“Charles Kuralt was my favorite,” Council recalled. He loved to ask her questions about Southern food in his already sonorous tones. “He had that deep voice. He was my afternoon person.”
Another was Bill’s Bar-B-Q, a restaurant operated by her in-laws. Every weekend, Council’s then-husband, Joe, would roast a pig for barbecue and Council would make fried chicken. She also worked at the Kappa Sigma fraternity, the Carolina Coffee Shop and the Carolina Inn.
As she worked, she also became a mother to eight children. Because of the customs of the times, Council had to leave her job each time a pregnancy began to show. But since she could cook, she always was able to get another job.
She was working at UNC Memorial Hospital when she got the chance to start her own restaurant.
Country cooking before it was cool
Her concept was simple – home cooking. Her fried chicken, collard greens and cornbread comforted working-class families and homesick college students alike.
“I fix things the way that they’re used to it,” she said. “I fix it the way their mama made or their grandmama made it.”
Long before the current farm-to-table trend, Council was buying her fresh vegetables, fruit and eggs from farmers in Chatham and Orange counties, peeling the potatoes and stringing the beans in her kitchen.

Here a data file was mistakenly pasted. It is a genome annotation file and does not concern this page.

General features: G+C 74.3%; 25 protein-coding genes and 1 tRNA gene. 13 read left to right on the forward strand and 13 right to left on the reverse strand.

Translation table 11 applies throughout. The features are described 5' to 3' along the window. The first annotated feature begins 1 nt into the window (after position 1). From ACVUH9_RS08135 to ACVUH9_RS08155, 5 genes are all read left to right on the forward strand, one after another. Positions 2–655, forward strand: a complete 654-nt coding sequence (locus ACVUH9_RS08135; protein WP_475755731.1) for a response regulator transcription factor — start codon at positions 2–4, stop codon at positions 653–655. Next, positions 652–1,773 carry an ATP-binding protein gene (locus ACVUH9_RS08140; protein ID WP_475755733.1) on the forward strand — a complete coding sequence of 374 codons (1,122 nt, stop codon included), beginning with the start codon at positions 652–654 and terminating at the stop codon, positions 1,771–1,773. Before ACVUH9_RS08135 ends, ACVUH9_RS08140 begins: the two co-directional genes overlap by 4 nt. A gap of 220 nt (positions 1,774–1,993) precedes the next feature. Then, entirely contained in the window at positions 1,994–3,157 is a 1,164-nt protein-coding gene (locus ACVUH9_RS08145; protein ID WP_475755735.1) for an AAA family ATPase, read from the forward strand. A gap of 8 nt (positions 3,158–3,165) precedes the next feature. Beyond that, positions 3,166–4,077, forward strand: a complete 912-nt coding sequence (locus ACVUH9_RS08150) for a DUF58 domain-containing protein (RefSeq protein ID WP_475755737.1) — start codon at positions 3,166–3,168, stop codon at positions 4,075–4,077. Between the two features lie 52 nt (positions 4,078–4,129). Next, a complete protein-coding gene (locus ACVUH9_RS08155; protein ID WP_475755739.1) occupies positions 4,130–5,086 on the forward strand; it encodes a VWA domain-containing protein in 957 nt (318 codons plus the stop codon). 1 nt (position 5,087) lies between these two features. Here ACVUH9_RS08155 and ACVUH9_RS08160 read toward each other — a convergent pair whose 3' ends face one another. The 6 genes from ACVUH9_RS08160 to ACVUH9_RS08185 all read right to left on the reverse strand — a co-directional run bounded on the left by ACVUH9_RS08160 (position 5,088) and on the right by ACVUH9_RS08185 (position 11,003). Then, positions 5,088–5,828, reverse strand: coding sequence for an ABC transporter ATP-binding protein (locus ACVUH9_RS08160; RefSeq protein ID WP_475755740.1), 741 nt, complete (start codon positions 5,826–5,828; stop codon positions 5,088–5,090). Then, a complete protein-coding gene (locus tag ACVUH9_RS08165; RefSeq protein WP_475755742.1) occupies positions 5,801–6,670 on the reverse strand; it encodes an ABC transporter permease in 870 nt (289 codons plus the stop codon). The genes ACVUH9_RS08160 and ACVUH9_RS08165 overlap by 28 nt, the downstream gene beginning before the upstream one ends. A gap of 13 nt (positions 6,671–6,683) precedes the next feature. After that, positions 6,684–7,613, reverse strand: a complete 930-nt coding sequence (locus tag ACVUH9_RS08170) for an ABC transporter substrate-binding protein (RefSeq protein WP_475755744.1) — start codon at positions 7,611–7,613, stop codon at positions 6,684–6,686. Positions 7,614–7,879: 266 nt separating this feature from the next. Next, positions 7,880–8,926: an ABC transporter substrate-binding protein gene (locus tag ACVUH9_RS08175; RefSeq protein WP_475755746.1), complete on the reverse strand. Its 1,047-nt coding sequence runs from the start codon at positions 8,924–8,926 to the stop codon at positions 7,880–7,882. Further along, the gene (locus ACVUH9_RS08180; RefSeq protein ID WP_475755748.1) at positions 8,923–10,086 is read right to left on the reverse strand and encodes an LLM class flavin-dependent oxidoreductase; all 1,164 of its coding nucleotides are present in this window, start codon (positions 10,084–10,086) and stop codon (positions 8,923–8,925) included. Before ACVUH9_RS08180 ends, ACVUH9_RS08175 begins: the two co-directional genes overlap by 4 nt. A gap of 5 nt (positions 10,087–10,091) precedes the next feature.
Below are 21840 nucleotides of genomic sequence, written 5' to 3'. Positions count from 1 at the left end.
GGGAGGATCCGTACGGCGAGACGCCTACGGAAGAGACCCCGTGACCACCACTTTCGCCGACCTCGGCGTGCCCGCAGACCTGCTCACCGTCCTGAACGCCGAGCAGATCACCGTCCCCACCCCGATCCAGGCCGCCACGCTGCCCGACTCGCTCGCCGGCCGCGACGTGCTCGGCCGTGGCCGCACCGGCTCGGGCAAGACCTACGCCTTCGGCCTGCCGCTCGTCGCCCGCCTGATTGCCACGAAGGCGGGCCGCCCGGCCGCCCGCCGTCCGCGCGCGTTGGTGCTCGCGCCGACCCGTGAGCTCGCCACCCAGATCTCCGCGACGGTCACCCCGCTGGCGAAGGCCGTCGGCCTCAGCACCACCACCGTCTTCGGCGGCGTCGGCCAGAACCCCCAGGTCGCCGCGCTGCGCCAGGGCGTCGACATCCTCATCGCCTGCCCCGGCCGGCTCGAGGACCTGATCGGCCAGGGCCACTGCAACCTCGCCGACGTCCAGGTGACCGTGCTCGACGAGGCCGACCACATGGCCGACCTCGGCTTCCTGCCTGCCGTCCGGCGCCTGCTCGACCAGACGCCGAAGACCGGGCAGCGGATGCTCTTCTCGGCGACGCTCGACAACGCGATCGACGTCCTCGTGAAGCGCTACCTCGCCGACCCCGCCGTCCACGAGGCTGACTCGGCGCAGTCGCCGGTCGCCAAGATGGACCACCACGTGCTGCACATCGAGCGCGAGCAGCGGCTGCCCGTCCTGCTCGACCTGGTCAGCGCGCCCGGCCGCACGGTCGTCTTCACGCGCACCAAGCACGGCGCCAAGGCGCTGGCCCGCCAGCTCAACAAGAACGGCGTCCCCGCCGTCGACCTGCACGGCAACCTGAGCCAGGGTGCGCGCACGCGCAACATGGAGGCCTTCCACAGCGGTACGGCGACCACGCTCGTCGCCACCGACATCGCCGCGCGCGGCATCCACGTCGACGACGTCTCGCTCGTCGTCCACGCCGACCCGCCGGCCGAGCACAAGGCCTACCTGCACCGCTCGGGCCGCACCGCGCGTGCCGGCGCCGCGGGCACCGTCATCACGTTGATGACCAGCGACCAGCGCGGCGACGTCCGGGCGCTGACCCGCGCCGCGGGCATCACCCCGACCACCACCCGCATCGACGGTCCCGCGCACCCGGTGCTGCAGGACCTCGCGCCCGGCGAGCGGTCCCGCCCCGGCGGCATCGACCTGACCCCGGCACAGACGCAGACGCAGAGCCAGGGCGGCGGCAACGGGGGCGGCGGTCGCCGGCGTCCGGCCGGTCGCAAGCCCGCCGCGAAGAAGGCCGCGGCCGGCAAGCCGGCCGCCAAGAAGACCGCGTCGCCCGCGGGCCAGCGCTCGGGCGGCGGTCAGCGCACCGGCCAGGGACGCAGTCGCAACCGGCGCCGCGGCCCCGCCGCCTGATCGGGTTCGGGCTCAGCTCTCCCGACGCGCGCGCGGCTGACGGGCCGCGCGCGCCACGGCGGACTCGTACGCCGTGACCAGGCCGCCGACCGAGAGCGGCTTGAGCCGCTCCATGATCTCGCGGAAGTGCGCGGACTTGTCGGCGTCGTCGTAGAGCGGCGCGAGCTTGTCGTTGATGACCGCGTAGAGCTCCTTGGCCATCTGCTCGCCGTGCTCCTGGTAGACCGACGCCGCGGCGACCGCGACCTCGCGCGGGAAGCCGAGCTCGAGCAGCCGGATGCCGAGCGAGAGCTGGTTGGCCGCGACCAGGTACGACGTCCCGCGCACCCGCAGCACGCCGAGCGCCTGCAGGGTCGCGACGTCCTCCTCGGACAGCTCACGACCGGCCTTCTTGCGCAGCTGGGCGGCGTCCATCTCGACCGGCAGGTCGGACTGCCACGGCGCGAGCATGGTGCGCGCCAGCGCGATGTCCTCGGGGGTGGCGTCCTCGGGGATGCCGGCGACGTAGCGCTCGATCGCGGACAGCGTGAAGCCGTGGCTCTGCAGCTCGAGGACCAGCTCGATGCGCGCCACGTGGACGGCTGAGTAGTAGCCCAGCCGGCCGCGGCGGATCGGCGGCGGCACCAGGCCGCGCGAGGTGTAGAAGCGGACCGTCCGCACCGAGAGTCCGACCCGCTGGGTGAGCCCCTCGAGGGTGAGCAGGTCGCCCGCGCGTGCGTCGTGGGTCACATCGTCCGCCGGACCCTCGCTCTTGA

In addition to providing jobs for all her children and countless college students as wait staff, Council has given steady employment – and a second chance – to prison inmates through work release, to former prisoners and to substance abusers in recovery.
Her restaurant has also been a valuable part of Chapel Hill’s Northside neighborhood, historically home to many of the University’s black employees, and a favorite place to eat for many Tar Heel students.
Two of the most famous of those, 1980s basketball greats Michael Jordan and James Worthy, get the credit for the name “Mama Dip.” According to daughter Spring Council, the two players heard the Council children working in Dip’s Country Kitchen calling the head cook “Mama,” so they started to call her “Mama Dip.” The name stuck.
The most recent of the many honors Council has received for public service and entrepreneurship is the inaugural POWER award from EmPOWERment Inc., a group promoting affordable housing and economic development in Chapel Hill’s most needy neighborhoods.
Men’s basketball coach Roy Williams presented the award to Council on Nov. 12 at a gala at the Friday Center.
Council has served on the board of Head Start and other service organizations, and her restaurant has participated in an annual community dinner to share food, music and dance from many cultures.
Although no one knows better than Council the importance of food, she also has the utmost respect for education, especially as a longtime citizen of this college town.
“Food is for the body. It doesn’t help the mind,” she said in a 1994 interview done for the University’s Southern Oral History Program. “You need words for the mind.”